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OpenSSL Encrypted SNI Design, 20190313ish

This file describes the current design for our proof-of-concept openssl implementation of encrypted SNI.

  • The code in our fork implements both client and server sides of the ESNI Internet-draft draft-ietf-tls-esni-02 spec.
  • I've started to code up the draft-ietf-tls-esni-03 version, but so far have only done the mk_esnikeys command line tool (and that's not tested yet). Everything to do with draft -03 is either non-existent or untested as of now. And AFAIK there's nowhere to do interop testing just yet, but that may change in a week or two.
  • The most up to date for that code.

The -02 draft version of ESNI works by having the "hidden" domain publish a TXT RR in the DNS below the name that would otherwise be present in an SNI extension. That RR contains a public key usable to encrypt the name as a TLS ClientHello extension when connecting to the IP address that goes with the name.

Our Goals

  • Provide Callum with a cool final year project:-)
  • Amuse Stephen
  • Do the above in a way that's helpful to the OpenSSL project
  • Help the standardisation process in the IETF
  • Allow other folks to play with ESNI
  • Help make ESNI more widely available/usable
  • Ultimately - maybe some of this code might end up part of a release when there's an ESNI RFC


Our client build works against the service (see here for details of what CloudFlare have deployed) and e.g. allows passing as the value in the ESNI extension. First you need to set LD_LIBRARY_PATH and get a fresh public key from DNS, then you can pass that and your preferred hidden server name on the command line as follows:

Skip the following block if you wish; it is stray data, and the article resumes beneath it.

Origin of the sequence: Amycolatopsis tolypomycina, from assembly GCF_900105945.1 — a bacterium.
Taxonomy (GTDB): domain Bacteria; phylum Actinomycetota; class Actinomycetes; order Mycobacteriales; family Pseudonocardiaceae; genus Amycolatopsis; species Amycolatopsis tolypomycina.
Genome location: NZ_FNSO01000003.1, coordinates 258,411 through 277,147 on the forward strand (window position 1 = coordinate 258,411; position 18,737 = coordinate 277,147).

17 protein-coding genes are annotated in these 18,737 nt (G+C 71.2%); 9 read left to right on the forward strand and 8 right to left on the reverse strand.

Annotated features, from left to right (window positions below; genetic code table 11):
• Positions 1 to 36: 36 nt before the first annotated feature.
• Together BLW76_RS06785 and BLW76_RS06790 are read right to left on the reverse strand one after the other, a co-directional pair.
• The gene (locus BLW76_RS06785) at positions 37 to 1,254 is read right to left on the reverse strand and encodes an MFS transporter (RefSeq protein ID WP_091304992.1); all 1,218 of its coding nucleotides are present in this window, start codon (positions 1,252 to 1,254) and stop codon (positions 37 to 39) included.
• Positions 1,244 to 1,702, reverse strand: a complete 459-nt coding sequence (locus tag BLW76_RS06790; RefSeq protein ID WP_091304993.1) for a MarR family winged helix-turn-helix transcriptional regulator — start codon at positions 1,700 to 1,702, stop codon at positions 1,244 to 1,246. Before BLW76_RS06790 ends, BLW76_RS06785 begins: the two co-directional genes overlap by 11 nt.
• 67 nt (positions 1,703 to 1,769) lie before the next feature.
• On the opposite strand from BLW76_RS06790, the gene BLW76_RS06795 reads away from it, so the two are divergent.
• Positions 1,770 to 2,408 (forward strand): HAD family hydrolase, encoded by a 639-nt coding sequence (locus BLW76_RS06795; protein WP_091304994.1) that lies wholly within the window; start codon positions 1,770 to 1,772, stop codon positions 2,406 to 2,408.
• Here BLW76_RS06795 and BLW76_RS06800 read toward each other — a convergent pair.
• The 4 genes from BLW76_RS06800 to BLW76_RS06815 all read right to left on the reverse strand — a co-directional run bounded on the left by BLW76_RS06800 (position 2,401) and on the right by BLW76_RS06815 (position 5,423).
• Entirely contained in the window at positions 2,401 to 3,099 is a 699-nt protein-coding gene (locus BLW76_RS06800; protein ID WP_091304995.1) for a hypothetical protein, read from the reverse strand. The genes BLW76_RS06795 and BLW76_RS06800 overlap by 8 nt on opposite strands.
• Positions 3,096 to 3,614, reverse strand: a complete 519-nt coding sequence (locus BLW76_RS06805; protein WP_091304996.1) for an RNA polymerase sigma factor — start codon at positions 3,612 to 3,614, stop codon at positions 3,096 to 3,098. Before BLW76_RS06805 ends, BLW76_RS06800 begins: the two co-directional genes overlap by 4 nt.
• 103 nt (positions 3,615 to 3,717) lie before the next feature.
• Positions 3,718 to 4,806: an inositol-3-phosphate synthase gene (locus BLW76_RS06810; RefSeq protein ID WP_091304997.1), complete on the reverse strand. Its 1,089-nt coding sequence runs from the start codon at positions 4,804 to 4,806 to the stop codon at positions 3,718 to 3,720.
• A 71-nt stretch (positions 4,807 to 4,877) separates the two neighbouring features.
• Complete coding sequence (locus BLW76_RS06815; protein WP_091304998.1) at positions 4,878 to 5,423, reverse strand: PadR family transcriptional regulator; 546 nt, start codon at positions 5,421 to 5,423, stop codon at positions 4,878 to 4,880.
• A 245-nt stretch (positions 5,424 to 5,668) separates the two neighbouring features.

$ export LD_LIBRARY_PATH=/path/to/your/
        $ RRVAL=`dig +short txt | sed -e 's/"//g'`
        $ openssl s_client -connect -esni -esnirr $RRVAL
        ...usual s_client output...
        ESNI: success: cover:, hidden:
        ...usual s_client output...
        read R BLOCK
        ^D DONE

The esnirr value above is time-dependent so won't work for that long. (Perhaps an hour or so, not sure - the DNS TTL seems to be set to 3600 anyway). With the above command, you need to hit CTRL-D (the "^D" shown above) to exit as is usual with s_client.

The server side code so far has only been tested on localhost against my client-side code and an NSS client, and in a very limited manner.

This is not well-tested code at this point, it's just an initial proof-of-concept, so don't depend on this for anything.

SECURITY: you'll notice that we use dig above. On my development machine, we have installed stubby so these DNS queries and answers are using DoT and hence are encrypted. If you didn't do that, (or equivalently use DoH as Firefox nightly does), there'd not be so much point in encrypting SNI unless you somehow otherwise trust your connection to your recursive resolver.

General Design/Implementation Notes

  • If you want to dive right in to the main code: esni.c has (what I think is;-) good(ish) OPENSSL-style code do the -02 Internet-draft, and the main header file is esni.h.

  • We don't do any DNS queries from within the OpenSSL library. We just take the required inputs and run the protocol.

  • s_client currently tells the OpenSSL library to check if the TLS server cert matches the name from the ESNI payload. That could be configurable later, but for now, if they don't match, the SSL_ensi_get_status call at the end of s_client will report an error.

  • We want to be relatively easily able to evolve the code as the standardisation process continues, so many intermediate cryptographic values are stored in the SSL_ESNI structure to help us more easily figure out interop issues. That has been v. useful esp. vs. the NSS ESNI implementation which we used during development. As the spec matures, a lot of those values won't be needed, and some of the related code wouldn't be part of a release. (Such code will be protected via #ifdef ESNI_CRYPTO_INTEROP - that's not yet well-done.)